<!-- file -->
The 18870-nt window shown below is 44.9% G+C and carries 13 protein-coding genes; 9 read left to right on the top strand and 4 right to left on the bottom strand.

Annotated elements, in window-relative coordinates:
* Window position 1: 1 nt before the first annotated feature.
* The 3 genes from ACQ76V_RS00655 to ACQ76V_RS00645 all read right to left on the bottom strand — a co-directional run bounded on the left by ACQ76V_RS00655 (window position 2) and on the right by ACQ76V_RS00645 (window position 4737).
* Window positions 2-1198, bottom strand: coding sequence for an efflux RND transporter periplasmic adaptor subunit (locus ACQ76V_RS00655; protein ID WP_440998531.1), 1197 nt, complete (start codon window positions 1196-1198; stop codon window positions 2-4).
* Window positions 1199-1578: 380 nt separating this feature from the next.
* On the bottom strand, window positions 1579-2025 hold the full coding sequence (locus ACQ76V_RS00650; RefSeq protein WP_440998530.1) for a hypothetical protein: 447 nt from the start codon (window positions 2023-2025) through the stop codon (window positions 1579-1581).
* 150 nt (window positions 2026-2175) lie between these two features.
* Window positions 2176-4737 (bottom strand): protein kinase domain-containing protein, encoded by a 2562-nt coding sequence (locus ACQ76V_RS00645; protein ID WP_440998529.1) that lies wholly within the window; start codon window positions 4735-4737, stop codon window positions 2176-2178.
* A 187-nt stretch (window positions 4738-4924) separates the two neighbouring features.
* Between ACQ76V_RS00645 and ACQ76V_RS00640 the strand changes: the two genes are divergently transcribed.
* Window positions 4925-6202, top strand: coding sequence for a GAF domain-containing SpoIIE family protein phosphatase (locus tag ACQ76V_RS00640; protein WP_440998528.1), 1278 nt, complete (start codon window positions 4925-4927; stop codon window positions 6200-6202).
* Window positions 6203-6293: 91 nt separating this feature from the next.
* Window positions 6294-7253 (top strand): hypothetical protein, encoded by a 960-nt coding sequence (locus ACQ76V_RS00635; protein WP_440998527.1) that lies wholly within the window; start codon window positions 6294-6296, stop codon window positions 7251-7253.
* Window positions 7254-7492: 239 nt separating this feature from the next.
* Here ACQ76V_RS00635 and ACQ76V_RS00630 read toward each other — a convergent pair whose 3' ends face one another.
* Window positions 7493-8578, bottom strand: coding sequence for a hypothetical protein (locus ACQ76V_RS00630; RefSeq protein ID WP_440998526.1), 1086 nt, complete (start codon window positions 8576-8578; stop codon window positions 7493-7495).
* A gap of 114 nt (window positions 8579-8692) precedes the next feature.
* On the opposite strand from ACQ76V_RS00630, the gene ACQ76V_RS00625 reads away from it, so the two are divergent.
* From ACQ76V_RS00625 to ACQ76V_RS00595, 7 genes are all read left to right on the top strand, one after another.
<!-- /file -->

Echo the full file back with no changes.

The 18870-nt window shown below is 44.9% G+C and carries 13 protein-coding genes; 9 read left to right on the top strand and 4 right to left on the bottom strand.

Annotated elements, in window-relative coordinates:
* Window position 1: 1 nt before the first annotated feature.
* The 3 genes from ACQ76V_RS00655 to ACQ76V_RS00645 all read right to left on the bottom strand — a co-directional run bounded on the left by ACQ76V_RS00655 (window position 2) and on the right by ACQ76V_RS00645 (window position 4737).
* Window positions 2-1198, bottom strand: coding sequence for an efflux RND transporter periplasmic adaptor subunit (locus ACQ76V_RS00655; protein ID WP_440998531.1), 1197 nt, complete (start codon window positions 1196-1198; stop codon window positions 2-4).
* Window positions 1199-1578: 380 nt separating this feature from the next.
* On the bottom strand, window positions 1579-2025 hold the full coding sequence (locus ACQ76V_RS00650; RefSeq protein WP_440998530.1) for a hypothetical protein: 447 nt from the start codon (window positions 2023-2025) through the stop codon (window positions 1579-1581).
* 150 nt (window positions 2026-2175) lie between these two features.
* Window positions 2176-4737 (bottom strand): protein kinase domain-containing protein, encoded by a 2562-nt coding sequence (locus ACQ76V_RS00645; protein ID WP_440998529.1) that lies wholly within the window; start codon window positions 4735-4737, stop codon window positions 2176-2178.
* A 187-nt stretch (window positions 4738-4924) separates the two neighbouring features.
* Between ACQ76V_RS00645 and ACQ76V_RS00640 the strand changes: the two genes are divergently transcribed.
* Window positions 4925-6202, top strand: coding sequence for a GAF domain-containing SpoIIE family protein phosphatase (locus tag ACQ76V_RS00640; protein WP_440998528.1), 1278 nt, complete (start codon window positions 4925-4927; stop codon window positions 6200-6202).
* Window positions 6203-6293: 91 nt separating this feature from the next.
* Window positions 6294-7253 (top strand): hypothetical protein, encoded by a 960-nt coding sequence (locus ACQ76V_RS00635; protein WP_440998527.1) that lies wholly within the window; start codon window positions 6294-6296, stop codon window positions 7251-7253.
* Window positions 7254-7492: 239 nt separating this feature from the next.
* Here ACQ76V_RS00635 and ACQ76V_RS00630 read toward each other — a convergent pair whose 3' ends face one another.
* Window positions 7493-8578, bottom strand: coding sequence for a hypothetical protein (locus ACQ76V_RS00630; RefSeq protein ID WP_440998526.1), 1086 nt, complete (start codon window positions 8576-8578; stop codon window positions 7493-7495).
* A gap of 114 nt (window positions 8579-8692) precedes the next feature.
* On the opposite strand from ACQ76V_RS00630, the gene ACQ76V_RS00625 reads away from it, so the two are divergent.
* From ACQ76V_RS00625 to ACQ76V_RS00595, 7 genes are all read left to right on the top strand, one after another.